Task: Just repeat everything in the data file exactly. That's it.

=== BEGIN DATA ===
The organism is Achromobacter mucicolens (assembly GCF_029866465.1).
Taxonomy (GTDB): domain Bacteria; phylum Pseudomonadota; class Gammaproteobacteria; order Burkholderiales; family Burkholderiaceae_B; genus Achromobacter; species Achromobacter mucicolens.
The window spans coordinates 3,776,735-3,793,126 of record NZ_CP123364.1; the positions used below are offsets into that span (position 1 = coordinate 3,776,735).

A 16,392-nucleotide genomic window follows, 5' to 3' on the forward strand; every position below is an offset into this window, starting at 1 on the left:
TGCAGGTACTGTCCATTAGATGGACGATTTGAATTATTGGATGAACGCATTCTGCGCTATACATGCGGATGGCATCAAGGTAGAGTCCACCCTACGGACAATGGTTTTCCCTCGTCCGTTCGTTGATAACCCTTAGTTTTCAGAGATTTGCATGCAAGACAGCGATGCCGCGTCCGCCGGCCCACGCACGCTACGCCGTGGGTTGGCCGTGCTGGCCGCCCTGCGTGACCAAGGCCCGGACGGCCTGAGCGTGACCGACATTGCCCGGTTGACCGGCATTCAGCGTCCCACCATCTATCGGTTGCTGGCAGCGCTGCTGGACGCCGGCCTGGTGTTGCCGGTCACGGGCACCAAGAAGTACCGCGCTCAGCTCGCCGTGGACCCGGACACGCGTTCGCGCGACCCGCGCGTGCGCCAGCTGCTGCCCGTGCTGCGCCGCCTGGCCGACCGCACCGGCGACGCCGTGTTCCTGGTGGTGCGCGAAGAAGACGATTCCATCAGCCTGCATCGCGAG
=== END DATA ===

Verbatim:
The organism is Achromobacter mucicolens (assembly GCF_029866465.1).
Taxonomy (GTDB): domain Bacteria; phylum Pseudomonadota; class Gammaproteobacteria; order Burkholderiales; family Burkholderiaceae_B; genus Achromobacter; species Achromobacter mucicolens.
The window spans coordinates 3,776,735-3,793,126 of record NZ_CP123364.1; the positions used below are offsets into that span (position 1 = coordinate 3,776,735).

A 16,392-nucleotide genomic window follows, 5' to 3' on the forward strand; every position below is an offset into this window, starting at 1 on the left:
TGCAGGTACTGTCCATTAGATGGACGATTTGAATTATTGGATGAACGCATTCTGCGCTATACATGCGGATGGCATCAAGGTAGAGTCCACCCTACGGACAATGGTTTTCCCTCGTCCGTTCGTTGATAACCCTTAGTTTTCAGAGATTTGCATGCAAGACAGCGATGCCGCGTCCGCCGGCCCACGCACGCTACGCCGTGGGTTGGCCGTGCTGGCCGCCCTGCGTGACCAAGGCCCGGACGGCCTGAGCGTGACCGACATTGCCCGGTTGACCGGCATTCAGCGTCCCACCATCTATCGGTTGCTGGCAGCGCTGCTGGACGCCGGCCTGGTGTTGCCGGTCACGGGCACCAAGAAGTACCGCGCTCAGCTCGCCGTGGACCCGGACACGCGTTCGCGCGACCCGCGCGTGCGCCAGCTGCTGCCCGTGCTGCGCCGCCTGGCCGACCGCACCGGCGACGCCGTGTTCCTGGTGGTGCGCGAAGAAGACGATTCCATCAGCCTGCATCGCGAG